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The Rise and Fall of the Nonconventional Mortgage Industry

  • Goldstein, Adam
  • Fligstein, Neil
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    The 2007-2009 financial crisis was centered on the nonconventional mortgage industry. Scholars have just begun to carefully consider what really caused the crisis. This paper pushes the debate forward in several ways. First, we elucidate four different theoretical approaches, "financialization", "actor-network/performativity", "perverse incentives", and ""markets as politics"" to understanding how the mortgage securitization industry evolved. We generate hypotheses and relevant data and show that the “markets as politics†approach accounts for the social structuring of the market from 1990-2008. Second, we use archival and secondary sources to show that the industry became dominated by an “industrial†conception of control whereby financial firms vertically integrated in order to capture profits at all points in the value chain. In 2004, the conventional mortgage market turned down. Financial firms entered the nonconventional market in order to keep their “industrial†conception going. The nonconventional market thrived for three years but when it turned down, the firms that went bankrupt were those who were the most committed to the “industrial†conception of control.

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    File URL: http://www.escholarship.org/uc/item/1dm808j6.pdf;origin=repeccitec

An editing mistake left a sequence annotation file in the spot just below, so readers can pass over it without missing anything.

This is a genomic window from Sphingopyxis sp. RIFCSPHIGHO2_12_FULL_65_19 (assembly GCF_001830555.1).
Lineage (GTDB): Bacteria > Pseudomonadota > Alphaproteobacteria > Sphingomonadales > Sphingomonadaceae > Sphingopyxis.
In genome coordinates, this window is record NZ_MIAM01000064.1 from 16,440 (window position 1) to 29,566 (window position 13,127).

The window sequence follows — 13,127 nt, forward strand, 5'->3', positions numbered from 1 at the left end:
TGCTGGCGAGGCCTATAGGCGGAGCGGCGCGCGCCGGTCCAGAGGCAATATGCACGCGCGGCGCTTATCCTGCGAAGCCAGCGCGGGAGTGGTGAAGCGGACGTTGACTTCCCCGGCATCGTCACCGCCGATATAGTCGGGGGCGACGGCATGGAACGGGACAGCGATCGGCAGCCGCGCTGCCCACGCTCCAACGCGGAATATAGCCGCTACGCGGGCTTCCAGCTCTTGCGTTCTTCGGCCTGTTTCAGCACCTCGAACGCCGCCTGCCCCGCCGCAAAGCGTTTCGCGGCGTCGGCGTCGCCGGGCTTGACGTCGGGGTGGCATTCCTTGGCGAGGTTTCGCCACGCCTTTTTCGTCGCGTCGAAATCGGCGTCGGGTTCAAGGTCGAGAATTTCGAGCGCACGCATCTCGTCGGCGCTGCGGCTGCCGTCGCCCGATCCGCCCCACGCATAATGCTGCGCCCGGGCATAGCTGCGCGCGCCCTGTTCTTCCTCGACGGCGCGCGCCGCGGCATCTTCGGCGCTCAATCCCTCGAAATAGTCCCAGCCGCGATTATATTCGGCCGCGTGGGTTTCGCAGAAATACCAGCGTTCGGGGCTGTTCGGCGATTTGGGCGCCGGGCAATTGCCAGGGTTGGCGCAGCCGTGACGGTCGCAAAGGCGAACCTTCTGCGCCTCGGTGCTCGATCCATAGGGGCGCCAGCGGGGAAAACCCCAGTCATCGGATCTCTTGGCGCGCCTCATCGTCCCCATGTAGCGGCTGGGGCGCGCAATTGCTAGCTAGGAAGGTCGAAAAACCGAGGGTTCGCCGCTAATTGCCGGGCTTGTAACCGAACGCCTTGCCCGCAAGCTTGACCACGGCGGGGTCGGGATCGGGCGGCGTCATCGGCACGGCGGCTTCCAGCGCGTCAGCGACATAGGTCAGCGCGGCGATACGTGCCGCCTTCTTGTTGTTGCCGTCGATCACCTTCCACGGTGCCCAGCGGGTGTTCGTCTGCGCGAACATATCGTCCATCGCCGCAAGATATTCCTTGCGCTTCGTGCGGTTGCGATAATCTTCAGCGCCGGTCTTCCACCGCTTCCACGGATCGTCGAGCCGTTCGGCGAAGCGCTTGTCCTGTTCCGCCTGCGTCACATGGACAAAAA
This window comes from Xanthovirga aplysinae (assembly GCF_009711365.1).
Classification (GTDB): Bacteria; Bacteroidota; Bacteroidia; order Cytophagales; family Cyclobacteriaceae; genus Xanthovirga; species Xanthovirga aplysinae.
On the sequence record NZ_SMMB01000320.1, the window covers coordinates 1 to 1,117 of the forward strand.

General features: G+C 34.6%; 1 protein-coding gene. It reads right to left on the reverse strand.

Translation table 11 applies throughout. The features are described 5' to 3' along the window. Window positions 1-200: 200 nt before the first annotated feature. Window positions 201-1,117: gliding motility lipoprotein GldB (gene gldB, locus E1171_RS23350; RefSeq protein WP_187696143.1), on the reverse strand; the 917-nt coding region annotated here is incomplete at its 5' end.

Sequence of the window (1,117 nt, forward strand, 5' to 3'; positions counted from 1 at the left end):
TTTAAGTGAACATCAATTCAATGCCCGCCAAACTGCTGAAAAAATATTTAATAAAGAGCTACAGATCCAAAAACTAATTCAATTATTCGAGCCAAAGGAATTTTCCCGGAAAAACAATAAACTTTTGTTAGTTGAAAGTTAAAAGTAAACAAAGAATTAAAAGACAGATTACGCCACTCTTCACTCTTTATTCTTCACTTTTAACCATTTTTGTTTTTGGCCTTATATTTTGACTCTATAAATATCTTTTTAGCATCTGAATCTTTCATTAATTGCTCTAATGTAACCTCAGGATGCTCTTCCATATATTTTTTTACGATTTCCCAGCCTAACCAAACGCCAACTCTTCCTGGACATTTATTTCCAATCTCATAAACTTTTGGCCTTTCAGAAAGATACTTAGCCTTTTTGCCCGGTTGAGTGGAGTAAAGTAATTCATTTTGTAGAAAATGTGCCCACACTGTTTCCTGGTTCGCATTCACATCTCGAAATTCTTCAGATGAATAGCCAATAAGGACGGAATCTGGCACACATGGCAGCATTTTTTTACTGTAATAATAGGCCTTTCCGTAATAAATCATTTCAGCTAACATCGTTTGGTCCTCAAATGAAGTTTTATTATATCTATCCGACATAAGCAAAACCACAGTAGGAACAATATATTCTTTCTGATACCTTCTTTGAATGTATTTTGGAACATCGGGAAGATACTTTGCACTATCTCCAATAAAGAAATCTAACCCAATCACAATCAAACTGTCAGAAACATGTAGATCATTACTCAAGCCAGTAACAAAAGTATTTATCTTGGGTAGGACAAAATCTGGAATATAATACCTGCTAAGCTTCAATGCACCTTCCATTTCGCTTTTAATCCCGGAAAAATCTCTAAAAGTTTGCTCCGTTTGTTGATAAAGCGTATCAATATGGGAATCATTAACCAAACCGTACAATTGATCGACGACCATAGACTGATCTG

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    Paper provided by Institute of Industrial Relations, UC Berkeley in its series Institute for Research on Labor and Employment, Working Paper Series with number qt1dm808j6.

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    Date of creation: 02 Apr 2010
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    Handle: RePEc:cdl:indrel:qt1dm808j6
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    Web page: http://www.escholarship.org/repec/iir_iirwps/

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    1. Vasiliki Skreta & Laura Veldkamp, 2008. "Ratings Shopping and Asset Complexity: A Theory of Ratings Inflation," Working Papers 08-28, New York University, Leonard N. Stern School of Business, Department of Economics.
    2. Efraim Benmelech & Jennifer Dlugosz, 2009. "The Credit Rating Crisis," NBER Working Papers 15045, National Bureau of Economic Research, Inc.
      • Efraim Benmelech & Jennifer Dlugosz, 2010. "The Credit Rating Crisis," NBER Chapters, in: NBER Macroeconomics Annual 2009, Volume 24, pages 161-207 National Bureau of Economic Research, Inc.
    3. Yuliya Demyanyk & Otto Van Hemert, 2008. "Understanding the subprime mortgage crisis," Proceedings 1092, Federal Reserve Bank of Chicago.
    4. Christopher James & Joel Houston, 1996. "Evolution Or Extinction: Where Are Banks Headed?," Journal of Applied Corporate Finance, Morgan Stanley, vol. 9(2), pages 8-23.
    5. Alex Preda, 2007. "The Sociological Approach To Financial Markets," Journal of Economic Surveys, Wiley Blackwell, vol. 21(3), pages 506-533, 07.
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